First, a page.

Your personal customer data available to many – if the price is right

woman paying with credit card

Most of us are aware of instances where personal data is leaked through breaches orchestrated by hackers. Last year’s massive Optus cyberattack is one such example. We view these as unfortunate events not deliberately perpetrated by the company holding our data. But what many Australians don’t know is that several business giants are selling customer data – deliberately and legally.

Mastercard, the world’s second-largest payment-processing corporation is one such company. If you don’t have a Mastercard yourself, you’ll know someone who does. The corporate behemoth processes 28 per cent of all purchases across the country through their systems.

Not satisfied with that market domination, Mastercard sells customers’ transaction histories and data to third parties across the globe. Australian cardholders are not exempt from the practice, which nets the company as much as $380 billion a year.

The short answer is one that probably won’t surprise you. We consent to Mastercard passing on our data when we sign up for a new card. The details are all there in that land of text no-one ever visits – the ‘fine print’.

To be fair, Mastercard’s ‘Global Privacy Notice’ (GPN) is available online in an easy-to-read font size. But how many of its customers have the time or inclination to track them down and actually read them?

The old adage ‘buyer beware’ could reasonably be applied here. It’s up to us as customers to know what we’re agreeing to. On the other hand, should we expect Australian law to prevent dissemination of such data?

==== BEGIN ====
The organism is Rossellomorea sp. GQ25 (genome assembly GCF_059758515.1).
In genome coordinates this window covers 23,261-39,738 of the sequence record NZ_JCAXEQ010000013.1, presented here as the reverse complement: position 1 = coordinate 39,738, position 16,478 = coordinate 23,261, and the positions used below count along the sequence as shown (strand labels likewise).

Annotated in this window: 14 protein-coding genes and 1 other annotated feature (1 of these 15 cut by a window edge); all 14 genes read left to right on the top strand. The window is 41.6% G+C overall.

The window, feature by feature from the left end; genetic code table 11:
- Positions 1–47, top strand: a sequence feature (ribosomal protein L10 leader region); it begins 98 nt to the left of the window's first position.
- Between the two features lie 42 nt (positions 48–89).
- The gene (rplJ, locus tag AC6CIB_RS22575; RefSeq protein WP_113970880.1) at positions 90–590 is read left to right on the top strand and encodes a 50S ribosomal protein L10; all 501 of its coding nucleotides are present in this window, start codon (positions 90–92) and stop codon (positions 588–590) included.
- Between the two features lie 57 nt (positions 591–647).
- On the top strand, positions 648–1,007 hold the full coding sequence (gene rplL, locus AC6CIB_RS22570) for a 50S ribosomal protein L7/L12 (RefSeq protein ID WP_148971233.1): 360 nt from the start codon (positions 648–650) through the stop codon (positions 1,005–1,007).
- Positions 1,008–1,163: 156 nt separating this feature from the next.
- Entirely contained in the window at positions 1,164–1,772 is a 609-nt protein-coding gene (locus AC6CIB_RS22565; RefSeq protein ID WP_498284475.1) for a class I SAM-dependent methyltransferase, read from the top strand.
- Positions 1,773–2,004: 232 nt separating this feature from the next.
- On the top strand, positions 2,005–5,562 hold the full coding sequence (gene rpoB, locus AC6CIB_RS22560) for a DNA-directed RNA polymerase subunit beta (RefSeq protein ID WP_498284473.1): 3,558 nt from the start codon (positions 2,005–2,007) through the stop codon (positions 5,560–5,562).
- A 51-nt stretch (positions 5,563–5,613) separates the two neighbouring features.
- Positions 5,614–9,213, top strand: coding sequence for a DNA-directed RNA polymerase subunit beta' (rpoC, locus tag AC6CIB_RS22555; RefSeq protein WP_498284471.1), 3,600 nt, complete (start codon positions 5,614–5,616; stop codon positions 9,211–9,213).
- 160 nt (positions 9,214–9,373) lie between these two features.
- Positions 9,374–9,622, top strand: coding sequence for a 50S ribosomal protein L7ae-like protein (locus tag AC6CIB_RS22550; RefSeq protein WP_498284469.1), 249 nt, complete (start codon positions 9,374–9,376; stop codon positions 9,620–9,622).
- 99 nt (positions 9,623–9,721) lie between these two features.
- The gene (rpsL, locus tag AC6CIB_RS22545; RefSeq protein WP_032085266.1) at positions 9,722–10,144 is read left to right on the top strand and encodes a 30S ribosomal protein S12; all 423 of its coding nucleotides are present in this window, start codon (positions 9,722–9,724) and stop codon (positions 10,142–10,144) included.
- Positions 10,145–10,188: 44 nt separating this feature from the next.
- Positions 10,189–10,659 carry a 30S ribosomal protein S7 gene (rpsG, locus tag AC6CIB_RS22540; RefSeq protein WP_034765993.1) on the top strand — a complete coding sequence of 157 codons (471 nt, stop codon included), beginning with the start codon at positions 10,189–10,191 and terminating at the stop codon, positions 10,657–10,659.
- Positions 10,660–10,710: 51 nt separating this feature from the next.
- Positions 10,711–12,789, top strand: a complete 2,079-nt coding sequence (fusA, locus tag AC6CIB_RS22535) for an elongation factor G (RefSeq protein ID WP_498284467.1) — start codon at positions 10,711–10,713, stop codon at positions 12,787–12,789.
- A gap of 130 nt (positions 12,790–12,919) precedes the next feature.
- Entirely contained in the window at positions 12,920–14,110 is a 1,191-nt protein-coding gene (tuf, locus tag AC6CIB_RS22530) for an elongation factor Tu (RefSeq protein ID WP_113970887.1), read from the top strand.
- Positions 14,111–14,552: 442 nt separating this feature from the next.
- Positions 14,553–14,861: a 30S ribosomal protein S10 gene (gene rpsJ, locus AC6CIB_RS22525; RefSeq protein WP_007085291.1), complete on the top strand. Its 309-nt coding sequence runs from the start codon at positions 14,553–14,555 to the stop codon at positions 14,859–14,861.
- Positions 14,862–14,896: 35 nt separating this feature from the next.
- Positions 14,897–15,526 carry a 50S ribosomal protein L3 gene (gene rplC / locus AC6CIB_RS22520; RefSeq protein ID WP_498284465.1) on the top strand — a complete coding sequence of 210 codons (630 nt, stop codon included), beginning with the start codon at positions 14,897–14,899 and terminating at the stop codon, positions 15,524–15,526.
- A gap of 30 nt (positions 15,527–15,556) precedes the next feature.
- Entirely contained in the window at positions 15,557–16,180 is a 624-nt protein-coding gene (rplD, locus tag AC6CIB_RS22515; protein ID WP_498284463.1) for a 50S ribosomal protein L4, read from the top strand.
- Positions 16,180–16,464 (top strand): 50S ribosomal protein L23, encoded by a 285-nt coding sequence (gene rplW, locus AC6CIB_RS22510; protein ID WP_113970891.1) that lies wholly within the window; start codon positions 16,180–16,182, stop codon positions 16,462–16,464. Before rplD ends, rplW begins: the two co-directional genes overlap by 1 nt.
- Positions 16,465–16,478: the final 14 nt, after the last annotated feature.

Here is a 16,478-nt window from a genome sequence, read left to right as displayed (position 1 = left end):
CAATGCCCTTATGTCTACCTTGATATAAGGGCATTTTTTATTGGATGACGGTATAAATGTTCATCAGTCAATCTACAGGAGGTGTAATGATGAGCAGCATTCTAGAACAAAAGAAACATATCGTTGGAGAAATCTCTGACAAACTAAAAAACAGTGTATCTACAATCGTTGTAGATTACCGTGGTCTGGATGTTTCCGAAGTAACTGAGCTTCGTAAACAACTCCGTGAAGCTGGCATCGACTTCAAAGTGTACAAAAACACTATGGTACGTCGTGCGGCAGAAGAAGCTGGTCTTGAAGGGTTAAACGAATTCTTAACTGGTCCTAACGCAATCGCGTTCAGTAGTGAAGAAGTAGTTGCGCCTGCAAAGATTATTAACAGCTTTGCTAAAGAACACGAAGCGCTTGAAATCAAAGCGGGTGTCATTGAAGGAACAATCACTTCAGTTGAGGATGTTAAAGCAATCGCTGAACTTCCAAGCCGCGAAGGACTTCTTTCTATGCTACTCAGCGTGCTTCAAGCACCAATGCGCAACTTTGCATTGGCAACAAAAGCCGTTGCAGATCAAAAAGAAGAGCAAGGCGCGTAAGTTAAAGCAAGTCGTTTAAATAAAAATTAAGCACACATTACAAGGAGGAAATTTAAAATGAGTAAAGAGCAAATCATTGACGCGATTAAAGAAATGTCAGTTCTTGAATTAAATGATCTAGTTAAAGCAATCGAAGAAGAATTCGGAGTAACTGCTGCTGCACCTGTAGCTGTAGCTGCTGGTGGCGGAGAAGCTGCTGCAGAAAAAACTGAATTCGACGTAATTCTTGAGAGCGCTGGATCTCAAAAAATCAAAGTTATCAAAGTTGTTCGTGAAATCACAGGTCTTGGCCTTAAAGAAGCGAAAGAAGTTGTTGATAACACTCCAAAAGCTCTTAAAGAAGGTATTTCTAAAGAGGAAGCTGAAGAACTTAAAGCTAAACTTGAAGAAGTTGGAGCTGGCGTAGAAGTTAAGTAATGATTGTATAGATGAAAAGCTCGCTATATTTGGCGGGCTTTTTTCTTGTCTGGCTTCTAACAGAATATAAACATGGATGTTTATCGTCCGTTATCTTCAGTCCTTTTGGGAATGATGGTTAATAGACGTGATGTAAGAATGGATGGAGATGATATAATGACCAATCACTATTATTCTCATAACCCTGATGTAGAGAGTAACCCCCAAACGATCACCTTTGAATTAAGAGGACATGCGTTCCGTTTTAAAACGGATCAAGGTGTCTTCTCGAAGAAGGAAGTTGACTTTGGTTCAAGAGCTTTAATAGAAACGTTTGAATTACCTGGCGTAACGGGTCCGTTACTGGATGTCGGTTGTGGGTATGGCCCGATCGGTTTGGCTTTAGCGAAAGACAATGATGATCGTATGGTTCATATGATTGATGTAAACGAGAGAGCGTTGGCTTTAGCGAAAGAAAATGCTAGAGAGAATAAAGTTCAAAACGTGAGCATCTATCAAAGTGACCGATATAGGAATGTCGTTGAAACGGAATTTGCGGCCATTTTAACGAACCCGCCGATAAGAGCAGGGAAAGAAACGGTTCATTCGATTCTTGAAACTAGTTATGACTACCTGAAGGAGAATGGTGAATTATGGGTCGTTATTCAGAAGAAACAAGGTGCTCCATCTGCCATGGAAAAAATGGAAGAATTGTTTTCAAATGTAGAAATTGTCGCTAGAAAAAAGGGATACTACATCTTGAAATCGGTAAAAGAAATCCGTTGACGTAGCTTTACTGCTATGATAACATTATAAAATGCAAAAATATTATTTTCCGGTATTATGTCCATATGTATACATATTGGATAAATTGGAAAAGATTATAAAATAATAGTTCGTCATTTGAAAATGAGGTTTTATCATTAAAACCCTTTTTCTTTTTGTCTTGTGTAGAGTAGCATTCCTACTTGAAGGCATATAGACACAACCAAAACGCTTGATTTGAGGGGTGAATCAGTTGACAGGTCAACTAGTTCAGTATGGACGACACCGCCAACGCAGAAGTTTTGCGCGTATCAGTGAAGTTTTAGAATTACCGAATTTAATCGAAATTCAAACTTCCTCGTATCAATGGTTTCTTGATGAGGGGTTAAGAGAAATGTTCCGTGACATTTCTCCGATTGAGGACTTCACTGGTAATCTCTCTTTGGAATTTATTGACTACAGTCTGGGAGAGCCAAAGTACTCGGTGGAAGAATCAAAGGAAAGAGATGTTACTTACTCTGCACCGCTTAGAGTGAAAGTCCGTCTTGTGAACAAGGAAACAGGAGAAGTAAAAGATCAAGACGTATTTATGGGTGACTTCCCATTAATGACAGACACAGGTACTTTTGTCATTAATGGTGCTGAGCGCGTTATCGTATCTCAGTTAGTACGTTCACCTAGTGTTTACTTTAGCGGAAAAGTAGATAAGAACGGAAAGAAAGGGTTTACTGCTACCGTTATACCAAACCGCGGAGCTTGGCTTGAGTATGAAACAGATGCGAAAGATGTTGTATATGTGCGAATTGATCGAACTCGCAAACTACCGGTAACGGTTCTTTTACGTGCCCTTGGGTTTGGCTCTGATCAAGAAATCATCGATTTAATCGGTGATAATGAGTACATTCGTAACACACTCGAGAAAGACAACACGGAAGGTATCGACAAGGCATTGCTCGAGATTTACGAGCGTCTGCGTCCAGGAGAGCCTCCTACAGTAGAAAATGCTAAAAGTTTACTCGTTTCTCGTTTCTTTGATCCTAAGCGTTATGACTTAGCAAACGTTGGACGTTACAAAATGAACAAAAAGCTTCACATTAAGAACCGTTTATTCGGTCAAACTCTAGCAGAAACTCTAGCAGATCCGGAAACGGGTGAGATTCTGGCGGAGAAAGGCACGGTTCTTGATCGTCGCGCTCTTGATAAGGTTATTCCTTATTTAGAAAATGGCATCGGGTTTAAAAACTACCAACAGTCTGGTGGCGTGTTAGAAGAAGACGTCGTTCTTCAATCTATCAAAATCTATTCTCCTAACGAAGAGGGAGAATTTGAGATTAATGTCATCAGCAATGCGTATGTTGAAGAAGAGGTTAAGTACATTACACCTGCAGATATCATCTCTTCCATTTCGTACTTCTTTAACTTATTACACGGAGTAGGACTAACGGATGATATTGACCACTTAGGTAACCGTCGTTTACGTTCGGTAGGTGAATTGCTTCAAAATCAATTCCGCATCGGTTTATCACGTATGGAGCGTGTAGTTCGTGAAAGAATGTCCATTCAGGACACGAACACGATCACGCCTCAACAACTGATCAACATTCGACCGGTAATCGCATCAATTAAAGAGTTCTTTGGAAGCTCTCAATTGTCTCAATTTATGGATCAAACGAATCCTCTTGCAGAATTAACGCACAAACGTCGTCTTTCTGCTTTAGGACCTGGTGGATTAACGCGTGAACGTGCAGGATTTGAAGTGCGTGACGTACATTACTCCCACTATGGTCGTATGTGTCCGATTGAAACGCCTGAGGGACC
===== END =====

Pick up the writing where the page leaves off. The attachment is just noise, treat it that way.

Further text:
Here’s where it gets interesting. What happens if Mastercard passes on customer data covered by Australian law to a country that has less strict regulations? The company addresses that question in its GPN.

It starts with what could almost be construed as an excuse: “Mastercard is a global business.” Then it gets down to tin tacks: “We may transfer your Personal Information to the United States and other countries which may not have the same data protection laws as the country in which you initially provided the information, but we will protect your Personal Information in accordance with this Global Privacy Notice, or as otherwise disclosed to you.”

That seems rather vague.

Should Mastercard be doing better?

The US-based Public Interest Research Group (PIRG) thinks so. It says companies such as Mastercard have taken data harvesting and sales too far. “Mastercard should commit to a policy of limited data use by implementing the principles of data minimization and purpose specification. This would mean collecting only the data necessary for providing the services cardholders are expecting to get – access to a safe and reliable credit card – and using the data only for that purpose.”

Many would agree with that sentiment, but Mastercard and other global giants are unlikely to make such commitments unless obliged – not when they are sitting on what are described as ‘gold mines’ of data.

There’s big money in customer data

That may sound like an exaggeration, but the market for data is huge. The global data market is estimated to pass $700 billion by 2031. Mastercard is well aware of its potential, to the point where it has established its own data sales division.

When it comes to your customer data, it is protected – to a degree. But perhaps not quite the degree you may have expected.

Were you aware that companies like Mastercard were selling customer data? How do you feel about that? Let us know via the comments section below.

Also read: Angry Aussies demand more compensation for data breaches

Written by Andrew Gigacz

Andrew has developed knowledge of the retirement landscape, including retirement income and government entitlements, as well as issues affecting older Australians moving into or living in retirement. He's an accomplished writer with a passion for health and human stories.

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